“Everybody is a genius, but if you judge a fish on its ability to climb a tree, it will go its whole life believing it is stupid.” This is so true. Over the years I have received feedback from my managers, parents and mentors. Some of the feedback has been very useful and some has been totally useless.
One of the most important roles of a manager is to give the right feedback at the right time. I have seen managers giving feedback only when they are forced due to company policy, say at the annual review. I like to get feedback from a person who is observing me on a daily basis and giving me pointers. Pointing out how to make things better with the right examples and right time would make feedback very useful. I have had my “A-ha” moments with feedback given this way.
The feedback has to be meaningful to the employee. The idea of giving feedback is to help your employees improve themselves. Calling names such as “Bully” or “Stupid” do not give any insight to the employee unless good examples are given. Even worse is when the feedback is contradictory. As an employee getting such feedback, you are left wondering what your manager meant.
A common mistake that I have seen managers make (I am also guilty of this and I see parents making it too) is to try to make their employee someone they are not – making them fit to a preset mold. This brings me to the starting point of this blog – why do we make the fish climb a tree? Why do we try to turn the fish into a monkey? Even if it tried its whole life, it would not excel. Instead, if we believed that each of our employees is a genius and brings a special value to the team and then make full use of their talents, the team will benefit.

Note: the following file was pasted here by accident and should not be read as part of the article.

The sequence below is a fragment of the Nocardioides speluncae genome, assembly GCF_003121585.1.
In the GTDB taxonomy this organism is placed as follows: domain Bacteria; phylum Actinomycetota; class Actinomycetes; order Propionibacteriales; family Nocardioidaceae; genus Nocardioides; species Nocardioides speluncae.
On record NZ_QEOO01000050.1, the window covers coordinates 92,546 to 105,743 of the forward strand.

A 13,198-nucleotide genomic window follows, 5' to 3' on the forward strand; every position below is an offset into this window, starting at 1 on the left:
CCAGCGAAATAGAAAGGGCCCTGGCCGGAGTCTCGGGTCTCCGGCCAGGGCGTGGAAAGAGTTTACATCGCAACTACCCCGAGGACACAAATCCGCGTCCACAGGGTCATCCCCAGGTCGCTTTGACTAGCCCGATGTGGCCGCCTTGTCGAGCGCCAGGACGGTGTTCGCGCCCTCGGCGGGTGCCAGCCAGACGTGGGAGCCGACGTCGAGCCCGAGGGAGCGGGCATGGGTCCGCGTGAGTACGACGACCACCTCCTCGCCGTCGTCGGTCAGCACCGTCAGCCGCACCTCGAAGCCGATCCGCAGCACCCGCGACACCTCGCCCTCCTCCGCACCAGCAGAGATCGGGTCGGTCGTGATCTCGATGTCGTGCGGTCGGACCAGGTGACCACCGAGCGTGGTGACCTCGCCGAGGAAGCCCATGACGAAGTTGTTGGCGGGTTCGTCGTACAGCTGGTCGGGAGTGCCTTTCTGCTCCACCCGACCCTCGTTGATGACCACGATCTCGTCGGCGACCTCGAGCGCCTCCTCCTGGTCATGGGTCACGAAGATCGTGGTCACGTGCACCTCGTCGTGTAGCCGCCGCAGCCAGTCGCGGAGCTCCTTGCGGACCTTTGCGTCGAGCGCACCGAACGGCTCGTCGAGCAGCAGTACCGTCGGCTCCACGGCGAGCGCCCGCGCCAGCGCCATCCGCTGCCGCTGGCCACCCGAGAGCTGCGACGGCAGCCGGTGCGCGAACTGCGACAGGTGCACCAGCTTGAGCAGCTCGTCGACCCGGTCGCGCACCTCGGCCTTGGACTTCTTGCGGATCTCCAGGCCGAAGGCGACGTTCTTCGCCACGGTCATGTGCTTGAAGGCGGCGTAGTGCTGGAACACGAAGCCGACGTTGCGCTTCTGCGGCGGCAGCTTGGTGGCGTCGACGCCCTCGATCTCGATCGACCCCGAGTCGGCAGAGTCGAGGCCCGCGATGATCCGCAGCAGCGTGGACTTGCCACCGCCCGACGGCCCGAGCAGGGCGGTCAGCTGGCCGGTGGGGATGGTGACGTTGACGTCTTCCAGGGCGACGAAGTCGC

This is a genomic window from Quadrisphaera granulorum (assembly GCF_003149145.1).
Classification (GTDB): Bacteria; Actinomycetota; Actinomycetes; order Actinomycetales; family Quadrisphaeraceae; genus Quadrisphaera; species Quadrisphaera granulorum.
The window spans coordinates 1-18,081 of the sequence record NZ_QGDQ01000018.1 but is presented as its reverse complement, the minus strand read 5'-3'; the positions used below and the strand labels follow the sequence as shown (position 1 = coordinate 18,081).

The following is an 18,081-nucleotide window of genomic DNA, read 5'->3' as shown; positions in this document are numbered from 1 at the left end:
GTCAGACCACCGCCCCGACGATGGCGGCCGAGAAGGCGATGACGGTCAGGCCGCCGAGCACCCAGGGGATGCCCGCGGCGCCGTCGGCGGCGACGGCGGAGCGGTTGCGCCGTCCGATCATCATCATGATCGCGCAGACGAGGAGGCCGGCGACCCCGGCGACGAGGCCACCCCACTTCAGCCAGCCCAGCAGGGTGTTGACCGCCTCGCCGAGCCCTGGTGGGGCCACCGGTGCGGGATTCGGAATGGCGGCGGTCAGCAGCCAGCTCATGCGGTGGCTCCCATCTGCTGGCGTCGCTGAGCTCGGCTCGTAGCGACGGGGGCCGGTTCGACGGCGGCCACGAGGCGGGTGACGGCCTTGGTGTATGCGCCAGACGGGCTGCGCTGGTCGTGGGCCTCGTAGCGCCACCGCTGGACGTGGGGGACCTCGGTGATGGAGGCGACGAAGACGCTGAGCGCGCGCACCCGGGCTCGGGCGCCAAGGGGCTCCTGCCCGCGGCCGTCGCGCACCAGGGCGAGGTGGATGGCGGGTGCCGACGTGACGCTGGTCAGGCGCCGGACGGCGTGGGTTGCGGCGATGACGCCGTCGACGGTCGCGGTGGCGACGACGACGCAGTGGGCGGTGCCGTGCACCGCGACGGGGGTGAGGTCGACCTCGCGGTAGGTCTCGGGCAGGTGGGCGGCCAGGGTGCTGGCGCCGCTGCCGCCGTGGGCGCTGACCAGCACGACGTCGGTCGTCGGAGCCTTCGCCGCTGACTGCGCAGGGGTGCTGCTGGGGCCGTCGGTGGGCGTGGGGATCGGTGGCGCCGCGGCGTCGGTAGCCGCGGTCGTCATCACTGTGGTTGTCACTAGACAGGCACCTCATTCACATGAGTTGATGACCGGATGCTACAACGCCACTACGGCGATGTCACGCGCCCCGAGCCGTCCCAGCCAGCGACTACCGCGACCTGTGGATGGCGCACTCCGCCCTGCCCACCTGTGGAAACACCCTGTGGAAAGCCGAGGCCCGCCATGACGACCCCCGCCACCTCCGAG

I learnt this the hard way when my son was 4 years old. Wanting to make him a math genius, I signed him up for Kumon classes which emphasizes learning math through repetitive activities. I learnt that it is impossible to make my son do repetitive jobs. He is good at math but he cannot learn it the Kumon way. Each person has an inherent personality and talent. I have had to be very creative in recognizing and bringing out his talents.
One piece of feedback I have recently received is that my English is bad. At 40+ years of age, it is going to be very difficult to fix this. I agree that my English isn’t the best, but the bigger question is - is it good enough? I seem to be able to connect to hundreds of people with the language I have. One of the best speakers I know mixes languages almost every other sentence but boy, is she a good speaker!! She kept the 400 people crowd engrossed in her speech. One of the authors I like is Chetan Bhagat. He has very vibrant characters in his stories – he mentions that his language is not technically the best and would never win a Bookers award but his books sell.
As a manager, as a parent you need to get the best out of people. Focus on enhancing people’s positive points. Reiterating what they are incapable of doing is not going to achieve results. If you notice that the feedback to your employee is the same year after year, probably the feedback is not being meaningful to the employee. Make a fish flip and do a somersault in the water but don’t make it a clumsy tree climber. Don’t make the fish think it is stupid because it is a clumsy tree climber. Make it believe it is a great swimmer and can do even better.